Earlier today I shared a BBC article that talked about how owning a dog can lower your early death risk! Wahoo! I do not need another justification for dog ownership but this was music to my ears.
One of the explanations as to why dog owners were protected from cardiovascular disease was that dogs change their owner’s bacterial microbiome.
The human body, both inside and out, hosts approximately 100 trillion bacteria! There is a huge collection of bacteria found within the large intestine of our gut. It is referred to as the bacterial microbiome. I like to think of the bacteria microbiome as a mini ecosystem, like a coral reef or a tropical forest sitting within our gut – full of different species of bacteria.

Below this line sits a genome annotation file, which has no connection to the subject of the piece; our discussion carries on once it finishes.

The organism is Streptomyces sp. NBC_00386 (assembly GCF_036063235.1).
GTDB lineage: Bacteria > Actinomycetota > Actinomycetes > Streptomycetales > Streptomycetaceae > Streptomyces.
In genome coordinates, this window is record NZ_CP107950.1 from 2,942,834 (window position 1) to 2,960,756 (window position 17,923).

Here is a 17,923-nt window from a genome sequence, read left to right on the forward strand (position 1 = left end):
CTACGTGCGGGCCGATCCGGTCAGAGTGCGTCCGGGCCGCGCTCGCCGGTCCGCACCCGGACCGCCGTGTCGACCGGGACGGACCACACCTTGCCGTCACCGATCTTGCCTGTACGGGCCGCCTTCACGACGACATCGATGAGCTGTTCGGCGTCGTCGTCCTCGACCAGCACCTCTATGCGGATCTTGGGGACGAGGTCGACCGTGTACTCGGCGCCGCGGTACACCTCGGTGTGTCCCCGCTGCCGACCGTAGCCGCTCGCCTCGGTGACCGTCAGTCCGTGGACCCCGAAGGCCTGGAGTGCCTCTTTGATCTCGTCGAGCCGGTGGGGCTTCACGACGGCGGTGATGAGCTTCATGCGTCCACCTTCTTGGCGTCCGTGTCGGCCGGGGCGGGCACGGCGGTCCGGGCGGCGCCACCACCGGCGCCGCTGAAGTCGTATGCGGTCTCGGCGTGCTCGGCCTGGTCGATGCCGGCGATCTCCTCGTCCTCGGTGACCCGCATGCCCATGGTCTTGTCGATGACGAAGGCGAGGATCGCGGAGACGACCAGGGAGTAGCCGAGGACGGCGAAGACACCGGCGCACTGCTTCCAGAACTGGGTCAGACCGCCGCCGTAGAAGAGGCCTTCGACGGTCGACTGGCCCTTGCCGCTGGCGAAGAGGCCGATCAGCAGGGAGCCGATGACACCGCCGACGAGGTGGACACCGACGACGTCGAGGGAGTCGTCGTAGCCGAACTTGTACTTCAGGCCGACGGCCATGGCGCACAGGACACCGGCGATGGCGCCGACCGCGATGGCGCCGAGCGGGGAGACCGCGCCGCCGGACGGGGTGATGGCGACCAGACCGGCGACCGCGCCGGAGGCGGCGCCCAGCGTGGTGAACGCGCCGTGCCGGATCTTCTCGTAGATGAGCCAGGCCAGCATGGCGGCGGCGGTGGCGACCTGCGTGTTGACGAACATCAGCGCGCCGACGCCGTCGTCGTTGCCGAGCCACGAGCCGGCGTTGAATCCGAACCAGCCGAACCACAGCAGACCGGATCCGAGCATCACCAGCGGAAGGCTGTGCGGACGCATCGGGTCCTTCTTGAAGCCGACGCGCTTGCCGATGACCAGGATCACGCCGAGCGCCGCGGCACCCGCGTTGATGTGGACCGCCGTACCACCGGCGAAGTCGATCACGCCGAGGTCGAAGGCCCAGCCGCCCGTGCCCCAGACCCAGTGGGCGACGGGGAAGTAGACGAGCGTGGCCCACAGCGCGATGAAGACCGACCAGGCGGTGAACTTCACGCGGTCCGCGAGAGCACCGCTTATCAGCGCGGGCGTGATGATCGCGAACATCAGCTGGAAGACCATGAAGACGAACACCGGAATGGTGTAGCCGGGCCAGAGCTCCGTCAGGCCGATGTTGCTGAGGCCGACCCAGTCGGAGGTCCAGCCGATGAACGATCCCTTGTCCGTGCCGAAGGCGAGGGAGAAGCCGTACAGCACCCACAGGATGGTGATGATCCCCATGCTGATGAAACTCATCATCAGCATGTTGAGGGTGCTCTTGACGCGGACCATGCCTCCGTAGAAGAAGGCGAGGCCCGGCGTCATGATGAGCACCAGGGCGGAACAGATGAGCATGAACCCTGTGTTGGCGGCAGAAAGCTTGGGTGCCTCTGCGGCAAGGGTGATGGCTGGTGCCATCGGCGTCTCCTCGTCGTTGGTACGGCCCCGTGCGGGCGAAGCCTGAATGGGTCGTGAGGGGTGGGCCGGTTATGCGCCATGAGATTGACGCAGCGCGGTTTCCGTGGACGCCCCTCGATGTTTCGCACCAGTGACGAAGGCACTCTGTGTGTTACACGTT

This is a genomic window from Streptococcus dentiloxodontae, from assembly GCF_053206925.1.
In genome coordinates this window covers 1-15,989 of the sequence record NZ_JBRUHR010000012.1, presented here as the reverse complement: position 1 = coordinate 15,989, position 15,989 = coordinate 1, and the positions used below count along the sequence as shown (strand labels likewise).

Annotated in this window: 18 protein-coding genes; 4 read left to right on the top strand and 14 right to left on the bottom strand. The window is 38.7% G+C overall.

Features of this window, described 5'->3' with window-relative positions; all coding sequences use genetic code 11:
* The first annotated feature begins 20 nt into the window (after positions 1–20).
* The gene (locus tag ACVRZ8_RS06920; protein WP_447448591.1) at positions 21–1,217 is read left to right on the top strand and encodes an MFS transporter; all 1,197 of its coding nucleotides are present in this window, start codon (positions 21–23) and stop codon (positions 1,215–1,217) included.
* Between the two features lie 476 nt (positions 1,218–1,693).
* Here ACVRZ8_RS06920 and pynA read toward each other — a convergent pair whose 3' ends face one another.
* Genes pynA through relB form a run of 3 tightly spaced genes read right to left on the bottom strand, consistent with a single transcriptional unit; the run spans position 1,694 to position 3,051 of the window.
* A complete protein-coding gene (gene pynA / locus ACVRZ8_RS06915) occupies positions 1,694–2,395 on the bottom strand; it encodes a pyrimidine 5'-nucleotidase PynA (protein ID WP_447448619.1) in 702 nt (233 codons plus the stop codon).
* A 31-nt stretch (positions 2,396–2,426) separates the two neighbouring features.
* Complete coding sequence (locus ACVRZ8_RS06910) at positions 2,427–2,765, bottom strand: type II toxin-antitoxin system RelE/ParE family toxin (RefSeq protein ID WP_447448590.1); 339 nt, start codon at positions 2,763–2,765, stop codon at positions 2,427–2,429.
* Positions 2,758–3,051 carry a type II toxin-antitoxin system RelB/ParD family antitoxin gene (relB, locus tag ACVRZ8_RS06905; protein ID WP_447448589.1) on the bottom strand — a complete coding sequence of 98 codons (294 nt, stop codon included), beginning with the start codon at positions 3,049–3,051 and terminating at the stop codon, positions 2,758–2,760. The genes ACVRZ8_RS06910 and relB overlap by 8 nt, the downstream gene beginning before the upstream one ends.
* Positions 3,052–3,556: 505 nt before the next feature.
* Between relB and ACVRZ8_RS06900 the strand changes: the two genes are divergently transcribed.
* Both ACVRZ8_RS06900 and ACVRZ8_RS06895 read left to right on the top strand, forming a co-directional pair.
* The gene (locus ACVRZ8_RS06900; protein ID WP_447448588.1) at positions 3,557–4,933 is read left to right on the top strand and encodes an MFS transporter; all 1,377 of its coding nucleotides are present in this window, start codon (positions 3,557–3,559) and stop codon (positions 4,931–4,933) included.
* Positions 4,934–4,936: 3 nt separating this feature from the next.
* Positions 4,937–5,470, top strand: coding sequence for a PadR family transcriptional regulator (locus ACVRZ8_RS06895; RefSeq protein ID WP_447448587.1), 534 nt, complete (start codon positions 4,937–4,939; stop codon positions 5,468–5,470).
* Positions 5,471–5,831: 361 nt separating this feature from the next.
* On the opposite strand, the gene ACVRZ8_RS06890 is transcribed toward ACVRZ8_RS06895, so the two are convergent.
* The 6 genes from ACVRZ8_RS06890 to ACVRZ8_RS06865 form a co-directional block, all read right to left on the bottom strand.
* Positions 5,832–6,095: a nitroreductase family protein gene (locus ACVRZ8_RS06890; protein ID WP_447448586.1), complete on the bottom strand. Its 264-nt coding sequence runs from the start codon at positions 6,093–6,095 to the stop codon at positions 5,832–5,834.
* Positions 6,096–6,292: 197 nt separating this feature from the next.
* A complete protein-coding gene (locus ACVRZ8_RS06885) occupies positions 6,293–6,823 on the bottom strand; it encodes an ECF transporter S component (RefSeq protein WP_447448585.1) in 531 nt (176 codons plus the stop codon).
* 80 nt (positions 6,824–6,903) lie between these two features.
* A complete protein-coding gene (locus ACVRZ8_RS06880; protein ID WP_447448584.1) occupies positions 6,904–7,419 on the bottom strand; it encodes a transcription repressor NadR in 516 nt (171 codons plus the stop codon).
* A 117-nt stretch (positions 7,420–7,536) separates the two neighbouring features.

Having a diverse and robust bacterial microbiome is super important for our overall wellbeing and health. The collection of bacteria within our gut can influence our bodies in perhaps some surprising ways. From playing a part in controlling our body weight, influencing mental health and affecting the development of allergies and autoimmune diseases.
Dogs help us to keep our microbiome healthy as they expose us to different types of bacteria we may otherwise not encounter. Our homes have become very sterile and are sometimes void of useful, ‘good’ bacteria. We can thank our dogs for bringing more bacteria into the home.
But don’t panic – if you don’t have a furry, four legged friend, here are some other ways to keep your microbiome healthy:
- Eat pre-biotoc foods, examples of these are vegetables, starchy foods, fruits and seeds.
- Take a probiotic supplement.
- Consume fermented foods and drinks.
- Avoid antibiotics unless absolutely necessary.
- Buy organic, local meat which doesn’t contain antibiotics.
- Filter your tap water.
- Avoid harsh cleaning products that kill bacteria.
- Manage stress
Our gut bacteria are our allies, we need to prioritise protecting and nourishing them so they can look after us in return.